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Picture of the cover to the September 2006 magazine

From the Pen of Robert L. Cook

During the late spring of 2006, three adult women in Florida were attacked and killed by alligators in unrelated incidents. The tragedy and horror of such an attack are almost unimaginable. There were many different theories about why these attacks occurred. Perhaps the alligators saw food. Perhaps they had lost their natural fear of humans. Perhaps they were defending their nests of eggs or young alligators. We will never know for sure. Following these tragedies, some concerned citizens advocated the complete destruction and removal of all adult alligators from areas populated by humans. I do not believe that is the best solution.

In 1969, the American alligator was listed as an endangered species across the United States. State and federal agencies promptly enacted regulations that protected the species and conducted needed research and monitoring programs, and the species made a full and remarkable recovery. The American alligator was removed from the endangered species list in 1987. The southeastern states, including Florida and Texas, now have extensive populations of free-ranging alligators; there are millions of them.

Like all native fish and wildlife species, the American alligator is an important part of our wetland ecosystems, and a valuable, useful, renewable resource if we will manage them and their habitats responsibly. The Texas Parks and Wildlife Commission recently approved regulations that allow a licensed hunter to harvest one alligator per year on private land in most of Texas during an open season of April 1 through June 30. This will help control the number of alligators in Texas and will allow the legal removal of adult gators from private property. In addition, nuisance alligator control agents respond to calls from citizens to remove alligators from urban areas or from areas frequented by humans, especially children.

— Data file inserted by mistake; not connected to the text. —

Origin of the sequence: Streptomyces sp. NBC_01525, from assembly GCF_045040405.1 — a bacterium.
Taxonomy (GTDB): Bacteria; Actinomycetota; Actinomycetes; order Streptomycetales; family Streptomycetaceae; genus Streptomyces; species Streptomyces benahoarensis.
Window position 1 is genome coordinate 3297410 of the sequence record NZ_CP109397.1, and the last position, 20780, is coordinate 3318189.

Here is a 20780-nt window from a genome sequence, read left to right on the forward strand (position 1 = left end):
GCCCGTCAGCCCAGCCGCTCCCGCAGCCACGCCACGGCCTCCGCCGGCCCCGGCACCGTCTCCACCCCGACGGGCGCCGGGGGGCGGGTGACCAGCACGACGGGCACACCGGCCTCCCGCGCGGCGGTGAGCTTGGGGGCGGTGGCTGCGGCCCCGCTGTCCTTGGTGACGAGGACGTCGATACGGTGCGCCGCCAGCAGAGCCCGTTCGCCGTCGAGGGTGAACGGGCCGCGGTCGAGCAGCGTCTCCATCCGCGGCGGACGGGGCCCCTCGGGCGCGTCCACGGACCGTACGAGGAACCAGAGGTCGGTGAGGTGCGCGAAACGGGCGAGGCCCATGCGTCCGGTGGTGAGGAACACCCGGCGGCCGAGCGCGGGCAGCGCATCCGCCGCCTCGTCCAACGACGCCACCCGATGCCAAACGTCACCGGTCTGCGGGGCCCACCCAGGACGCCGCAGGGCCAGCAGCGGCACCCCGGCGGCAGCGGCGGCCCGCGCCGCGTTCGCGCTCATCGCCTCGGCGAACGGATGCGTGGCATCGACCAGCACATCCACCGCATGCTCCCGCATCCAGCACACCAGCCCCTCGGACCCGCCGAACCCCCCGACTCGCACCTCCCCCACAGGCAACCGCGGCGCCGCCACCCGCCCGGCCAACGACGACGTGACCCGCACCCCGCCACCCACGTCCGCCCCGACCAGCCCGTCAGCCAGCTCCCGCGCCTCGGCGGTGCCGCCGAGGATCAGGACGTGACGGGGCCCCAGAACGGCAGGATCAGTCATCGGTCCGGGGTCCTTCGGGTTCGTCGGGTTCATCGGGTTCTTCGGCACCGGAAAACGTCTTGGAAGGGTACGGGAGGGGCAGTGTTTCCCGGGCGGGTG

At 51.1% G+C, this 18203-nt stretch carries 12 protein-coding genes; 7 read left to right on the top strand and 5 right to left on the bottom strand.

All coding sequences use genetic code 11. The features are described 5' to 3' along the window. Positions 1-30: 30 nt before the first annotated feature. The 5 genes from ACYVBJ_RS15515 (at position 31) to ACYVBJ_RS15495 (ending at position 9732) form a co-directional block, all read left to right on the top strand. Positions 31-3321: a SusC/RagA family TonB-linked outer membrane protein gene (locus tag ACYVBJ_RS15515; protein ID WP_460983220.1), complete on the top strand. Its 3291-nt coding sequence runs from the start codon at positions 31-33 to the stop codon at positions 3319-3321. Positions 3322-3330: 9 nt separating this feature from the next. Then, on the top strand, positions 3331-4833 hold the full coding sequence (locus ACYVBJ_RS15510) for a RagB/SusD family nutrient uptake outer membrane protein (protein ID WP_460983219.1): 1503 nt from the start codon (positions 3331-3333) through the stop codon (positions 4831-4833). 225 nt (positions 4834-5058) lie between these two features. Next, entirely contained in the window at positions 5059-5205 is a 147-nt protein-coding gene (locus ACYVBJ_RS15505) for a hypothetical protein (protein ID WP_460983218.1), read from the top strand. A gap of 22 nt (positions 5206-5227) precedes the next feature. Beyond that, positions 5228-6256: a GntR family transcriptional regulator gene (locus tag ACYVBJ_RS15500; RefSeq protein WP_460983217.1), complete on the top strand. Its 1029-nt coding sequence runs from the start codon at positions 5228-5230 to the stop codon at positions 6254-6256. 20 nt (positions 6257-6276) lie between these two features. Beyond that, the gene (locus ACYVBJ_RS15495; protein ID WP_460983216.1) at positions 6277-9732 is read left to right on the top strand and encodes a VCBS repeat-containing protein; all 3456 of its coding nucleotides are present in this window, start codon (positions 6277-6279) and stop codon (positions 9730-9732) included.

Alligators will eat just about anything, from a tin can to a crawdad, but primarily they feed on fish, turtles, snakes, water-birds and small mammals. The peak breeding and nesting season for gators in Texas is mid-April through August, during which time the female alligator will aggressively defend her nest-mound, eggs and young. Alligators reach breeding maturity at 12–15 years of age, when they are 6–7 feet in length. Any alligator over 5–6 feet long can cause serious harm or injury to humans, especially children. Pets are very susceptible to alligators and should be kept under careful watch when in areas typically inhabited by alligators. An adult alligator of 10–14 feet can weigh 500–1,000 pounds and must be treated with watchful caution.

Like many native wildlife species, from rattlesnakes to mountain lions to red wasps, alligators can cause pain and serious injury, even death, to humans and their pets. However, the solution is not their extermination. As our residential areas expand into the state’s bottomlands and wetlands, Texans need to be aware of the critters that they are “moving in” with. Many of these species are very adaptable; they’ve been around for millions of years. Species like the coyote, raccoon and opossum can live in our stormwater drainage tunnels and get fat off our garbage and pet food that we carelessly make available to them in the backyard. Remember, these are not pets; they are not cute and sweet and cuddly. They are wild animals and should be respectfully treated as such.

Get outdoors. Learn about wildlife and habitat. Be part of the solution, not part of the problem.

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